In general, our reserves have proven themselves in the absence of the first team. Fabio Quagliarella started the season either 4th or 5th choice, but has moved up the pecking order thanks to his goals. (and the lack thereof from Matri and Bendtner) Paul Pogba has seen a decent amount of playing time in midfield, rotating in for any one of Pirlo, Marchisio, or Vidal. Giaccherini has slowly popped back into the lineup, though his performances have been rather workmanlike.
There hasn’t been the same rotation in defense. Isla has seen a bit of playing time in a rotation with Lichtsteiner, but Caceres, De Ceglie, Marrone, and a former Interista have seen little playing time. It has been significant enough that the latter may depart in January, much to the disappointment of Juventus fans everywhere (sarcasm, of course) while Luca Marrone’s agent has been talking up a loan spell to get more playing time.
There will be a bit of rotation this weekend. Chiellini battled like a gladiator against Shakthar Donetsk, but nearly subbed off in the first half complaining of a calf injury. Leonardo Bonucci also has dealt off-and-on with a knock, but is more likely to play than Keyser Giorgio. Should Chiellini fail to make it, Caceres will likely be chosen in his place. The wingbacks may see a bit of rotation as well- Conte has rotated Isla with Lichtsteiner a fair amount (though Isla is injured), and the Swiss fullback battled long and hard earlier this week. Asamoah also did quite a bit of running, and so De Ceglie may be offered another spot.
Midfield may see a bit of rotation. Marchisio will return to the lineup having sat out the trip to Ukraine due to suspension. It’s possible one of Pirlo or Vidal will receive a break; both played excellent in the midweek match, but it was an energy sapping game. Vidal in particular was all over the pitch, tackling and recovering the ball and looked exhausted as the game wore on. Paul Pogba did well in Marchisio’s absence, and will probably step in for one of the other duo to give them a rest.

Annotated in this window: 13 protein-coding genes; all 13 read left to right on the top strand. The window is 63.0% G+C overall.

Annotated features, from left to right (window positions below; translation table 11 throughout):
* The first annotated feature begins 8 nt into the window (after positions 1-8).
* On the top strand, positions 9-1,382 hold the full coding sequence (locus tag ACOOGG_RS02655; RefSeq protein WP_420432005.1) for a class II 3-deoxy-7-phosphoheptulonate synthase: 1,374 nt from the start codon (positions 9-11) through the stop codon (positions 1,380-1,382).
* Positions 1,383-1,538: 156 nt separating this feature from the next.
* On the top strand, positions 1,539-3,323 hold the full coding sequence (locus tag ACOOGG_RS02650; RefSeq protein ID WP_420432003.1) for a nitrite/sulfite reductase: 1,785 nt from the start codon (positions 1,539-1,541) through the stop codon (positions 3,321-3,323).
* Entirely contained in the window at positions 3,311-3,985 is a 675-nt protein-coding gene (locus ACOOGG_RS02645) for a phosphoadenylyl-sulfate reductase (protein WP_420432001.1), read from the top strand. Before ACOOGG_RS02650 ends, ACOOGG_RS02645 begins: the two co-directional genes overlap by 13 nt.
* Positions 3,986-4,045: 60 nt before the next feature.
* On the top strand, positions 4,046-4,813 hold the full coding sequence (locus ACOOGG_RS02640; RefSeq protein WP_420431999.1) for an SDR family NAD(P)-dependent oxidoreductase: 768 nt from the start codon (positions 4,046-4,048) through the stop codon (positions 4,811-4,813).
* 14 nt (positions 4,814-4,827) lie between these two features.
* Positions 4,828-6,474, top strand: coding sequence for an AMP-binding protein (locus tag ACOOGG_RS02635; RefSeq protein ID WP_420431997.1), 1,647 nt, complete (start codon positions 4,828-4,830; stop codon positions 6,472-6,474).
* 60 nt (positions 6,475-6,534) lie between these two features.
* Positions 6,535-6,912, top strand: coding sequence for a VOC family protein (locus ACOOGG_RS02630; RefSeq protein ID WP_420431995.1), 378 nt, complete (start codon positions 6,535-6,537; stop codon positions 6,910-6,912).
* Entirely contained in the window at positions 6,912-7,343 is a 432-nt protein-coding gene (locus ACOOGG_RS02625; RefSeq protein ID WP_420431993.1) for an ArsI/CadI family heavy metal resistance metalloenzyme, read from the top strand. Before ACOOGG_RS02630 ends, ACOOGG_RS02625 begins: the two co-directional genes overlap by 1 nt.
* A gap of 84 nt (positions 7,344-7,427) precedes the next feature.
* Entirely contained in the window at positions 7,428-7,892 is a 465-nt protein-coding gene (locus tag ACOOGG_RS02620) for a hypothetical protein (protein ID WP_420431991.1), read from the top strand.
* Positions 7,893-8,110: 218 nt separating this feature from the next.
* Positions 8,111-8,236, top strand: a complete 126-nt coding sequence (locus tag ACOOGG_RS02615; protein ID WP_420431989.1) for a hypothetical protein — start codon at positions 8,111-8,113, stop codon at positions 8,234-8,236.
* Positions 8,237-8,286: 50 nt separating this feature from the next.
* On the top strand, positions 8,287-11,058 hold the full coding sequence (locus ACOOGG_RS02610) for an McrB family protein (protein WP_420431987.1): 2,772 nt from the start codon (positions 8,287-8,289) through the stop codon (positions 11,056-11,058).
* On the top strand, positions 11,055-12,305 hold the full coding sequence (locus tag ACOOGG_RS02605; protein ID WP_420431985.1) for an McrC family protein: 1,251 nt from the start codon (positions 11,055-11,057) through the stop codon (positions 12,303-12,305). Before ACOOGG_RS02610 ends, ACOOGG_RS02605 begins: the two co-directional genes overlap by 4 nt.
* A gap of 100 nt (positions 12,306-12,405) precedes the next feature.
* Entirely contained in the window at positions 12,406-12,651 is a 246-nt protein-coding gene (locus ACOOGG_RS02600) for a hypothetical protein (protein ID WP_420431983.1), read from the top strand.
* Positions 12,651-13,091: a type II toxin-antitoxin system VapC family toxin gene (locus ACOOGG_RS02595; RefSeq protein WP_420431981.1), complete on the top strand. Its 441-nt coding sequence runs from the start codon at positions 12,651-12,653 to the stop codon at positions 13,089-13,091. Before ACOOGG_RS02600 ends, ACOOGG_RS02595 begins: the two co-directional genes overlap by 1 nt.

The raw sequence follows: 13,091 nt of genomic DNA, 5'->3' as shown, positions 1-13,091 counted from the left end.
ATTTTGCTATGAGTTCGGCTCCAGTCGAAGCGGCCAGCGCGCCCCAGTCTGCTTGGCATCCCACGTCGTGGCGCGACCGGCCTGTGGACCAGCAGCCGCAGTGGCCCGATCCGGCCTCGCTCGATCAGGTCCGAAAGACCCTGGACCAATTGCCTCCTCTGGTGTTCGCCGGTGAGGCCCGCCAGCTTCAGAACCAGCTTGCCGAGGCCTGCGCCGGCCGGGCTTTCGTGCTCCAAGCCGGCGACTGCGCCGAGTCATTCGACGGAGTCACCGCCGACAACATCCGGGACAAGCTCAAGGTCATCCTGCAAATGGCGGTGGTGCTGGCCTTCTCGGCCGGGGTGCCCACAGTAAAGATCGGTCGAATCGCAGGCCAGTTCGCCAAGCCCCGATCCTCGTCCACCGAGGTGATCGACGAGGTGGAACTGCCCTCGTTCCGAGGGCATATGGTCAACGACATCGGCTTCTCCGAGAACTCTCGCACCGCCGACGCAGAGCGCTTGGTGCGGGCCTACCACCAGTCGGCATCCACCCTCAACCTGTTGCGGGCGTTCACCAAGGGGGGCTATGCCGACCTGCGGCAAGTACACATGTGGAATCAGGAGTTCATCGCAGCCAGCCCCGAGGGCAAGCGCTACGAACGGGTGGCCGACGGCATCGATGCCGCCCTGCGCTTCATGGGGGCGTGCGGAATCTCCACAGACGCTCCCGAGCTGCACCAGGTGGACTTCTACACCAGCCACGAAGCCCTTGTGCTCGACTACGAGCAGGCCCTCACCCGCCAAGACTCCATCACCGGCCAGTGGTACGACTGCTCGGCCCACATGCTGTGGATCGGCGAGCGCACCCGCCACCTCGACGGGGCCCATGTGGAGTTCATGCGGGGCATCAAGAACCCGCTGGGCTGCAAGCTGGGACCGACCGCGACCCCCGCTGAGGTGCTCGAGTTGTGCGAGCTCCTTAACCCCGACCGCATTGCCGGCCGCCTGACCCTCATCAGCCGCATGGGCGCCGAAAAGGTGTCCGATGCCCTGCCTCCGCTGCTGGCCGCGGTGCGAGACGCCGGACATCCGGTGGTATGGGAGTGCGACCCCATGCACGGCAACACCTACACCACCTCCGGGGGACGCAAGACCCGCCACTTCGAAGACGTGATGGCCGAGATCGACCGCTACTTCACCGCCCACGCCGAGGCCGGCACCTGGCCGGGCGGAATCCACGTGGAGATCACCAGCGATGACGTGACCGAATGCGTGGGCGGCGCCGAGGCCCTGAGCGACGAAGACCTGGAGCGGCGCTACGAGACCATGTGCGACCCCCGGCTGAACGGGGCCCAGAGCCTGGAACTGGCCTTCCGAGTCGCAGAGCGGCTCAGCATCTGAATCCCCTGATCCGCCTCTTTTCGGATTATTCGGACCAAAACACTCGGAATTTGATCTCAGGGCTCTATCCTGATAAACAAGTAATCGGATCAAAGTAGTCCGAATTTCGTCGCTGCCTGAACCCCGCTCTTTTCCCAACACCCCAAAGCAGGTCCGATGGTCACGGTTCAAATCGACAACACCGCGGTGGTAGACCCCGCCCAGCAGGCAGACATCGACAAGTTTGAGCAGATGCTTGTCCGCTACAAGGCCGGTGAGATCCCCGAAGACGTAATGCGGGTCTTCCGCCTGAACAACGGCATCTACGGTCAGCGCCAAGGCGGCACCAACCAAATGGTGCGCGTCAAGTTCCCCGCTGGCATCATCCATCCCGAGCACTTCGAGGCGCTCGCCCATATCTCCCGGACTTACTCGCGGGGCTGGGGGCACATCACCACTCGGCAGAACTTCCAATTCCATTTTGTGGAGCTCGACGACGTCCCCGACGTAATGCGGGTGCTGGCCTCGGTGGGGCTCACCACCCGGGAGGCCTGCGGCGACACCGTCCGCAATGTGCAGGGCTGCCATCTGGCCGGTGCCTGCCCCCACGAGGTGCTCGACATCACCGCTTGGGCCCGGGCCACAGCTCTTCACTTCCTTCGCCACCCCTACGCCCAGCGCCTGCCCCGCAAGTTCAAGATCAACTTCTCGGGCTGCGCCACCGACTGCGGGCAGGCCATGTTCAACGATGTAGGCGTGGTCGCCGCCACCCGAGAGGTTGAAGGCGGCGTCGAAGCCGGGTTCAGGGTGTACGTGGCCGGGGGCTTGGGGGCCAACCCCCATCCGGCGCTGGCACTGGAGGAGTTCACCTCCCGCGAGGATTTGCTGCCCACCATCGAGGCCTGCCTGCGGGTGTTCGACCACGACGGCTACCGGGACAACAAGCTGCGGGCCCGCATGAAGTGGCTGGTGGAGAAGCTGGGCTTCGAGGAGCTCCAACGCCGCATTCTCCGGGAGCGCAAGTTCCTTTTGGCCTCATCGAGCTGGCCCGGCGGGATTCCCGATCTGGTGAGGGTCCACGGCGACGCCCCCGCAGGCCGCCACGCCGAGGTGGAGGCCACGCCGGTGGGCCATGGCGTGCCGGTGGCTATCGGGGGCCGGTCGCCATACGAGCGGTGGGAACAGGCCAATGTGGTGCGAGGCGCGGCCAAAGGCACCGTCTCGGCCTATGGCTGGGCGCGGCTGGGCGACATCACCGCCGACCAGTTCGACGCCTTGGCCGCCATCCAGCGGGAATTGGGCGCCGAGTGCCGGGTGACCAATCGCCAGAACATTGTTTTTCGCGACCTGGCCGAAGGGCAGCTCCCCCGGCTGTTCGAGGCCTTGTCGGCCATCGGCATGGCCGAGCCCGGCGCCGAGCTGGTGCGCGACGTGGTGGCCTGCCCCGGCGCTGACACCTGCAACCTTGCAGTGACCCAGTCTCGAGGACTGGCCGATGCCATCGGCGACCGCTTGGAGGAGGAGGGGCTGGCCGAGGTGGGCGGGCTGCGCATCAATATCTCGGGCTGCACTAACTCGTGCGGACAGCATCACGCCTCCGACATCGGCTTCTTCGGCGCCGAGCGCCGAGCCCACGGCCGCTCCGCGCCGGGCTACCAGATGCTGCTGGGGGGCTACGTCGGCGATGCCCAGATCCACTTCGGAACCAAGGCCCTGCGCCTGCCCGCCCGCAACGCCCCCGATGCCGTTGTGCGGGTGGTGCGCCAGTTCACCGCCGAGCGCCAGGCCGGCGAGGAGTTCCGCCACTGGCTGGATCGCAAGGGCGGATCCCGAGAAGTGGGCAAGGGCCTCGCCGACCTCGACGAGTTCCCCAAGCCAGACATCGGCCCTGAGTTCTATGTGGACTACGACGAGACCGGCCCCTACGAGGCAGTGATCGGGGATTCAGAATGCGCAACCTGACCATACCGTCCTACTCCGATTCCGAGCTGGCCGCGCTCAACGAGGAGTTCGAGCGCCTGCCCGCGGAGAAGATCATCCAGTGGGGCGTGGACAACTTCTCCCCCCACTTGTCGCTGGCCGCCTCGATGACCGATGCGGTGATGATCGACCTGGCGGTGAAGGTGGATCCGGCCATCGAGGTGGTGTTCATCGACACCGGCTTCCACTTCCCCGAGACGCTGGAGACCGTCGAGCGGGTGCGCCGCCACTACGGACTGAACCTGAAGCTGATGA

In attack, it’s somewhat easy to predict. The team has rotated constantly between the strikers, mostly due to everyone fading in and out of form, but this week’s selection is rather forced. Giovinco has been suspended due to yellow card accumulation, and Bendtner is “injured” with an abdominal strain. Conte will have to select between Vucinic, Matri, and Quagliarella.
Mirko Vucinic has spent much of the fall with niggling injuries, and it’s weighed on his form. He has not scored since a penalty kick against Genoa in mid-September, and he has looked rather poor in most games since. The Montenegrin provided assists in the Torino derby as well as a very positive display in the Champion’s League, and Conte is an admirer. Pencil him in for a starting shirt.
The second could really go to either. On form, it’d likely be Quagliarella, but Conte might give a starting shot to Matri in a further attempt to rejuvenate the man who is a shadow of himself a year ago. Neither player seems to do particularly well when partnered with Vucinic and thus I’d like to see Quagliamatri get another shot, but it probably won’t happen. A Vucinic-Quagliarella seems the most likely pairing.
In the post-Calciopoli era, Palermo was a thorn in Juve’s side. The Rosanero always presented a challenge to the Bianconeri, defeating Juventus on several occasions both in Sicily and Turin. In the last two years, however, Palermo has declined, and so has the intensity of the matches against Juventus. Gone are the days of Pastore, Cassani, and Amauri, and Miccoli has looked subdued in recent Juventus-Palermo matches compared to the grudge-fueled dynamic displays of the past.
In the past, due to Juve’s performances under Ranieri, Delneri, and Zaccherrara as well as the talented, energetic Palermo sides, this is a match that would give me significant apprehension. Those days appear to be gone, and while far from a finished affair, this match should finish with 3 points for Juventus.
Frankly, Palermo is not a very good team. They are not well organized, and Juve’s tactical discipline and possession-based play should see the team through in Antonio Conte’s return to the bench.